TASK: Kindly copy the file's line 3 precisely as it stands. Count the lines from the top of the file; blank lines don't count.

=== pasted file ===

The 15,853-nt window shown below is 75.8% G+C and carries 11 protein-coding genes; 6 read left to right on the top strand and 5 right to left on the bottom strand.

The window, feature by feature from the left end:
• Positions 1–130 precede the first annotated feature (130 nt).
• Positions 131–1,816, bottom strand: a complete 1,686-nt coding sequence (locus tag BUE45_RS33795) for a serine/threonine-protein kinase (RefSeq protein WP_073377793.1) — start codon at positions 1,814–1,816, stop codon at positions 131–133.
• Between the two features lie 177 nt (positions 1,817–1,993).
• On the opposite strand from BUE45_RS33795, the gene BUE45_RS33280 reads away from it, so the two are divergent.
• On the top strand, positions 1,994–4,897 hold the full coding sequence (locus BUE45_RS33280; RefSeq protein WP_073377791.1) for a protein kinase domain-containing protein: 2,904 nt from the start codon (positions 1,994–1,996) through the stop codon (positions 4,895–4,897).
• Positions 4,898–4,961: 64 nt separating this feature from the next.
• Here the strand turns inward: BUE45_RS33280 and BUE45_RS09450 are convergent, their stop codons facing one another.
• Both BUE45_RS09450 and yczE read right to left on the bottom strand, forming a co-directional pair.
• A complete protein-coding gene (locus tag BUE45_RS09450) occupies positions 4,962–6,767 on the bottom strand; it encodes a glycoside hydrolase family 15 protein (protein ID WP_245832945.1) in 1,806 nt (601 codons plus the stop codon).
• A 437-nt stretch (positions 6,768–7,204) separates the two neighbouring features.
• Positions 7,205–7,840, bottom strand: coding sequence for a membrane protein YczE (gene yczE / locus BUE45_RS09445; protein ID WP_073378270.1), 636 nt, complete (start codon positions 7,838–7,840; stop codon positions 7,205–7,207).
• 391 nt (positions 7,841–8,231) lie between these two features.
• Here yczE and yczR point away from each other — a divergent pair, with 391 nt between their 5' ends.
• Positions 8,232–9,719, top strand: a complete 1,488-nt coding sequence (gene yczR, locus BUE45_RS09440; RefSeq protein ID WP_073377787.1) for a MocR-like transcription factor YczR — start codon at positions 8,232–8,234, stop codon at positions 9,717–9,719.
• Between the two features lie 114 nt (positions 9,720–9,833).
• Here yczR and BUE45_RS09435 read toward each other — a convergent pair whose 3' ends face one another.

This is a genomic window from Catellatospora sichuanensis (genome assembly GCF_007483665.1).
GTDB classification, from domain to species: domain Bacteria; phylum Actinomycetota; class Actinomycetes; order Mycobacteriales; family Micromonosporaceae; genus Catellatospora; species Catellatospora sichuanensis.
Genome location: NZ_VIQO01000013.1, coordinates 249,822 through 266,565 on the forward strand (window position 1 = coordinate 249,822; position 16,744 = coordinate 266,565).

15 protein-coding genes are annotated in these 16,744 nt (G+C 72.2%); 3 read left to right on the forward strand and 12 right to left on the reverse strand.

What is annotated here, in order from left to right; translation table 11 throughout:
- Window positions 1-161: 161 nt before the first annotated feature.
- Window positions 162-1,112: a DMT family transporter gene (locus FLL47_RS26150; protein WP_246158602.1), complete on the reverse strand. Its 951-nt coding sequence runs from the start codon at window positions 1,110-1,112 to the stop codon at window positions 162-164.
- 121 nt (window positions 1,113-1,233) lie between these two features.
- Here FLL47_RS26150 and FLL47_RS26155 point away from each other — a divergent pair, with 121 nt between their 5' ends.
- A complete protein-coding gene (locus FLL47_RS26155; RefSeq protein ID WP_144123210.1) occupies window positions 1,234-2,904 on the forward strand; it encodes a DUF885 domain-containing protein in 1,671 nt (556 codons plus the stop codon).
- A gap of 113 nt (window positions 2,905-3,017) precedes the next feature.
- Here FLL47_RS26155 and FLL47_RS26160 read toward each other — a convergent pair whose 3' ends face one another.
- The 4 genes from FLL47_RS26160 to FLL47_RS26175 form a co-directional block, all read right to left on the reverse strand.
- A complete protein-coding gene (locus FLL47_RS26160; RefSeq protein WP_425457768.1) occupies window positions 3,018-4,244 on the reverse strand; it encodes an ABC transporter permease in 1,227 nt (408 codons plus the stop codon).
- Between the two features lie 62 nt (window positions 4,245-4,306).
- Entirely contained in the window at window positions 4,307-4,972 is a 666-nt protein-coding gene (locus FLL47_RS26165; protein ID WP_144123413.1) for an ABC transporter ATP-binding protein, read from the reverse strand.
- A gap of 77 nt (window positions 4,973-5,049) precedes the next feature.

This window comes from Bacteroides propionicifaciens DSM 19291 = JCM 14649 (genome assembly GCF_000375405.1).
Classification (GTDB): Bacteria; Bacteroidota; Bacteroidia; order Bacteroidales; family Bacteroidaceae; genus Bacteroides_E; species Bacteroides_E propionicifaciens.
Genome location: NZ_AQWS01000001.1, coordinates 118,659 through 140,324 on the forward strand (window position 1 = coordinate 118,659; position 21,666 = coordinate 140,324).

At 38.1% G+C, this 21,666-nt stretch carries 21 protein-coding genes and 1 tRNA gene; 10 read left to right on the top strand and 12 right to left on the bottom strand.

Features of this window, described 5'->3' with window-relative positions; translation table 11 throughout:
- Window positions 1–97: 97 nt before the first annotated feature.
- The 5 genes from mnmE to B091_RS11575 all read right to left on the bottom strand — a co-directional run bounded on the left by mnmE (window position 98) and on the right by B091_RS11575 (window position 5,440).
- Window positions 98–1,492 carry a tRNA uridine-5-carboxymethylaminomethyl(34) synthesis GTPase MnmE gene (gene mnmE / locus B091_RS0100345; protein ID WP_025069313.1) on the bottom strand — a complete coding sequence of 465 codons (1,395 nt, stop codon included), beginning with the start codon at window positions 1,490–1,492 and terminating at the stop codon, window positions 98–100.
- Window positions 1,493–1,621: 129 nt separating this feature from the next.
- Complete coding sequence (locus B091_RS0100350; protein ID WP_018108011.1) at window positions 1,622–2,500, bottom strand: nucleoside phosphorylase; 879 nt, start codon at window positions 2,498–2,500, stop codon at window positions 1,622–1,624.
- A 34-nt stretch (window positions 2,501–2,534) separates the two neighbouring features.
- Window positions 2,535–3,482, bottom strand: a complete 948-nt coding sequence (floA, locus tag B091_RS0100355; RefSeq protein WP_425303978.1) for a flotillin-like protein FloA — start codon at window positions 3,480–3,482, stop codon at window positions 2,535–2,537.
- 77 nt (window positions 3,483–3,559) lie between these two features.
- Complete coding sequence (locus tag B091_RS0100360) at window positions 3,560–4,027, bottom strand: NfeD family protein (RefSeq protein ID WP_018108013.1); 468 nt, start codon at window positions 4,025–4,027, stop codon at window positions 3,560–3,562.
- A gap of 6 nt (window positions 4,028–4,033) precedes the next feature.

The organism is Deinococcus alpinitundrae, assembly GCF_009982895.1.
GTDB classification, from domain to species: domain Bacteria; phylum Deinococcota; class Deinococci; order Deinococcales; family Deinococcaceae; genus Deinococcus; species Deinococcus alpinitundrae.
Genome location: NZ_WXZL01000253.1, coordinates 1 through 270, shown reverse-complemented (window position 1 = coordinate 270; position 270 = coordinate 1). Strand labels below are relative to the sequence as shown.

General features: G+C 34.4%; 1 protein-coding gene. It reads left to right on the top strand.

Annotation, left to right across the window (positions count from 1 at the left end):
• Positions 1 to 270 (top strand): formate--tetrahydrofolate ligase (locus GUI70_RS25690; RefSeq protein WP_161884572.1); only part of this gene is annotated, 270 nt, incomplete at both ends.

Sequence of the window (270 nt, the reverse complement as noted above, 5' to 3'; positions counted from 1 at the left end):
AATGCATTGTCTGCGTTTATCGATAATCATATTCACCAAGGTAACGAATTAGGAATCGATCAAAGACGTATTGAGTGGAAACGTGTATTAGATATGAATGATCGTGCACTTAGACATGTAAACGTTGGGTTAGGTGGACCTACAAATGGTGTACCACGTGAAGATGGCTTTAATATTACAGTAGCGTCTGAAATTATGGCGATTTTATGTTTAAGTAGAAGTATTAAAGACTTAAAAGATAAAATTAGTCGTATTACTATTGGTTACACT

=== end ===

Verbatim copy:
• Positions 1–130 precede the first annotated feature (130 nt).